A Folk Art Sculpture of Melania Trump Has Been Resurrected in Bronze After Critics Torched the Original Wood Carving
The US artist Brad Downey says he sees his sculpture as an "anti-monument."
An artist has installed a bronze sculpture of the US First Lady Melania Trump in a field near her hometown in Slovenia. The statue is based on a wood carving commissioned from a local craftsman last year, and has been cast in bronze after arsonists torched the original.
The wooden sculpture was created last summer at the direction of Berlin-based artist Brad Downey, who is from Kentucky. Downey enlisted a local self-taught woodworker, Ales “Maxi” Zupevc, to create the rough-hewn folk sculpture in the Slovenian town of Rožno, not far from the First Lady’s birthplace of Sevnica.
Arsonists targeted the wooden monument two months ago on July 4, amid fiery political tensions surrounding the Black Lives Matter movement in Europe and the US, and various protests surrounding problematic historical monuments. The motive of the vandals remains unclear.
Speaking to Artnet News, Downey explains that the monument was originally intended as a larger critique of the political situation happening in his birth country and around the world, rather than a straightforward tribute to the First Lady. The artist says that it was a comment on the “contradictions existing in Melania,” an immigrant First Lady who doesn’t speak English as a first language, and who is married to a president whose policies on immigration are very extreme.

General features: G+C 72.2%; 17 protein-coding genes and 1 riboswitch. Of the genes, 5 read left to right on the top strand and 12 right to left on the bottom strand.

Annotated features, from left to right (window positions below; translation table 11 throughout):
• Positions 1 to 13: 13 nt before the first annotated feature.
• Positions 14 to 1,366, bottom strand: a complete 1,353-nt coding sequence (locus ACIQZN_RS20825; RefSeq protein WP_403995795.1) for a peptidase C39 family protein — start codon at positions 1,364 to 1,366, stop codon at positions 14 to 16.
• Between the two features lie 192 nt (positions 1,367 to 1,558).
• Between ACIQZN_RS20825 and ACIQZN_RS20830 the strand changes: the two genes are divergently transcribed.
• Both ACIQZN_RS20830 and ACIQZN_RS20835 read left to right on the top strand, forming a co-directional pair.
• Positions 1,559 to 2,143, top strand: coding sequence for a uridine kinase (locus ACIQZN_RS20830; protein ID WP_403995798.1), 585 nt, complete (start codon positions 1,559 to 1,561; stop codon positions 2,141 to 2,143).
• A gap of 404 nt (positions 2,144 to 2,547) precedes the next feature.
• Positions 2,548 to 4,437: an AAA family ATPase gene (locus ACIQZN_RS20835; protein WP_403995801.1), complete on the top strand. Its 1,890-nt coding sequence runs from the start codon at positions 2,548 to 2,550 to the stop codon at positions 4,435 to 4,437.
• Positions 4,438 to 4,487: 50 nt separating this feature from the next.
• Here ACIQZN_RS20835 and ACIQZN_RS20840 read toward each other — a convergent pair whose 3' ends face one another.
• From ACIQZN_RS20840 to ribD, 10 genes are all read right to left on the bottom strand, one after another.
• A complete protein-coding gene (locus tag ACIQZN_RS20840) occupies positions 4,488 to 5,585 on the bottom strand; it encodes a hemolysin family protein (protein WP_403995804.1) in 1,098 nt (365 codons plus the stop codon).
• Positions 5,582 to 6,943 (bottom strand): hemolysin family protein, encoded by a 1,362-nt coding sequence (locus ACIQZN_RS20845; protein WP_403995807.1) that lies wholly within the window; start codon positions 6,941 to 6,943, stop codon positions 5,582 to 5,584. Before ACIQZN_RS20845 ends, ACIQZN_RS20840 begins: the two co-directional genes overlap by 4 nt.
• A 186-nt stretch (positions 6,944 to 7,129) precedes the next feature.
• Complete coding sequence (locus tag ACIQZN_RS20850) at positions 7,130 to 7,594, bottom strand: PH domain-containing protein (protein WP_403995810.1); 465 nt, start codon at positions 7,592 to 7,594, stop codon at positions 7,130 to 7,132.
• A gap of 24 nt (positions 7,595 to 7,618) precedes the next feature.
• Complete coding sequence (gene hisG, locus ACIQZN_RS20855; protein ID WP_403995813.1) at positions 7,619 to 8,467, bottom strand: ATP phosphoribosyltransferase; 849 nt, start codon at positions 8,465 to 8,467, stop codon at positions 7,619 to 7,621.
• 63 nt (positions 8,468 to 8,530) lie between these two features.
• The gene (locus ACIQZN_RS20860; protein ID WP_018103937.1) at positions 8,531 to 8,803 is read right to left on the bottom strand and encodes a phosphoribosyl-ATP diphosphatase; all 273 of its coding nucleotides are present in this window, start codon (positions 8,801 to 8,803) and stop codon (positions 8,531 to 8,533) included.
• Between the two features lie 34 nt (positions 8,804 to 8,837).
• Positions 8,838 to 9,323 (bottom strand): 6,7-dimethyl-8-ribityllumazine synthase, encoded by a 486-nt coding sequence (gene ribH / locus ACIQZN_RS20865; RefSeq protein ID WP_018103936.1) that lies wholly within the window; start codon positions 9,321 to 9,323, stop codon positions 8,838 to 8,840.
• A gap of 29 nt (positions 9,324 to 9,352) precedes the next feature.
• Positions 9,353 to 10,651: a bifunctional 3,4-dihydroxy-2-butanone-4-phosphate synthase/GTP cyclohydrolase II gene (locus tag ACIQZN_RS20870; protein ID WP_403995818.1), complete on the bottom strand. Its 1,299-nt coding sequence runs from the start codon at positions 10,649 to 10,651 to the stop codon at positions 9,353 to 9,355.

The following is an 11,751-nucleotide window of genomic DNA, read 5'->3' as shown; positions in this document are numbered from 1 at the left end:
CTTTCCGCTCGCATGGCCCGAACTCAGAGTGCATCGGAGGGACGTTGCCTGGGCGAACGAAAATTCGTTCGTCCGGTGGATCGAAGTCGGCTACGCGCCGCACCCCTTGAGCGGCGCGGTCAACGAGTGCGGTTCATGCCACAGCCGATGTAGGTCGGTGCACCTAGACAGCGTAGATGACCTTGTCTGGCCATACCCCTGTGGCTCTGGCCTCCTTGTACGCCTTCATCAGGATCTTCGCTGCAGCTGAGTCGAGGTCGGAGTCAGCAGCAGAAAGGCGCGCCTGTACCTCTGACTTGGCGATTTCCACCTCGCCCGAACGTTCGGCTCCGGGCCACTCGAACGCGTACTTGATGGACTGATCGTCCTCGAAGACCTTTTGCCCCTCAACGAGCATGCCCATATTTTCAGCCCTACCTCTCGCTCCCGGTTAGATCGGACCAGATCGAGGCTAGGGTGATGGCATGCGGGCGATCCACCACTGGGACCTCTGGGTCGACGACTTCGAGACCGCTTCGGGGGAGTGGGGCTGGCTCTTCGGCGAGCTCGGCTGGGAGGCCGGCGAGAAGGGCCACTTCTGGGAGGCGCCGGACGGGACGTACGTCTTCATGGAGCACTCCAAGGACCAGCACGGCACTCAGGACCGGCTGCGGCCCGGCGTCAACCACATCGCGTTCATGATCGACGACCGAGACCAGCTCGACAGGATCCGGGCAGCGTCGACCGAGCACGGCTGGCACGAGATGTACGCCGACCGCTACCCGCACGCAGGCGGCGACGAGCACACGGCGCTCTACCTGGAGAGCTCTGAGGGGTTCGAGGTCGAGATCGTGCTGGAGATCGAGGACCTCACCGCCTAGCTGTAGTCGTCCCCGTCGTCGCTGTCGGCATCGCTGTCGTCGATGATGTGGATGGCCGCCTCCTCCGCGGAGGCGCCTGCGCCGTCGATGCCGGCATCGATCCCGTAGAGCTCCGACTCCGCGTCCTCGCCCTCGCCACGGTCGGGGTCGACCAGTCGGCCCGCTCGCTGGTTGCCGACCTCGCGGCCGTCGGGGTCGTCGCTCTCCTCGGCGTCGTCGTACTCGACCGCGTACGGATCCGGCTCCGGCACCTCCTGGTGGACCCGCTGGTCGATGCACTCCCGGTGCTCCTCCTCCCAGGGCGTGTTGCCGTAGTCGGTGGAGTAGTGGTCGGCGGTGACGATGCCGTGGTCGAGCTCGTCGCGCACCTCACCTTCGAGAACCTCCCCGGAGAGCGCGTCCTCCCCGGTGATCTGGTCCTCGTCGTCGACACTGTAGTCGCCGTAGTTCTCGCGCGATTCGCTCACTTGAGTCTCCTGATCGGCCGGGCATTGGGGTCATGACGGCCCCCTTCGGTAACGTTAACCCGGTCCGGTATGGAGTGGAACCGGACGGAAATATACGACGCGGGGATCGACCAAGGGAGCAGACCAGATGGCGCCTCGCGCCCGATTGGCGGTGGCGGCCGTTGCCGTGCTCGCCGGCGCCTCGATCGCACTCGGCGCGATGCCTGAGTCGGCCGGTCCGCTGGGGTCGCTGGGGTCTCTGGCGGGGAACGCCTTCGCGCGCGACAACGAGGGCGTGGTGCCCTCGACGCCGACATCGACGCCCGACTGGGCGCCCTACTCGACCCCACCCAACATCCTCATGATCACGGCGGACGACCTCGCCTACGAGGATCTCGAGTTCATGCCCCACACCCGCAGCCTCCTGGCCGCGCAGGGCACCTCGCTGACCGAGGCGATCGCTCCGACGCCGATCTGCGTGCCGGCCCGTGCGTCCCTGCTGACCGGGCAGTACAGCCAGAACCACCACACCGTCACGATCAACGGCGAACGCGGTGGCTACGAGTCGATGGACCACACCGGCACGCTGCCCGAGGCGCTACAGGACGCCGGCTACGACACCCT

The nine-foot-tall sculpture depicts Melania in the dress she wore to her husband’s inauguration. Downey found the sculptor by visiting the hospital where the First Lady was born, and looking for someone born around the same time in April whose life had taken a very different trajectory. As the woodworker Maxi puts it in a video created by the artist, he “works like a drudge for peanuts,” whereas Melania is a “simple woman” who “owns half of America.”
“I wanted to create a broader portrait of her to represent my frustration with Trump’s blatant anti-immigration, xenophobic, propagandistic positioning,” Downey says.
He adds that this second iteration in bronze has taken on new meaning in the wake of Black Lives Matter demonstrations around the world and the dismantling of historical monuments. He chose bronze, the symbolic material of traditional monuments, to resurrect the sculpture as a sort of “anti-monument” to the current political climate.
The charred remains of the original artwork are on view in in a former salt warehouse in the Slovenian coastal town of Koper, as part of Downey’s latest exhibition “Fuck off Illusion.”
The artist says he hopes the bronze version will be more difficult to destroy, and that he felt it was important to cast the sculpture more permanently in order to “keep the discussion going” and to “show respect” for the local community that had supported his project.
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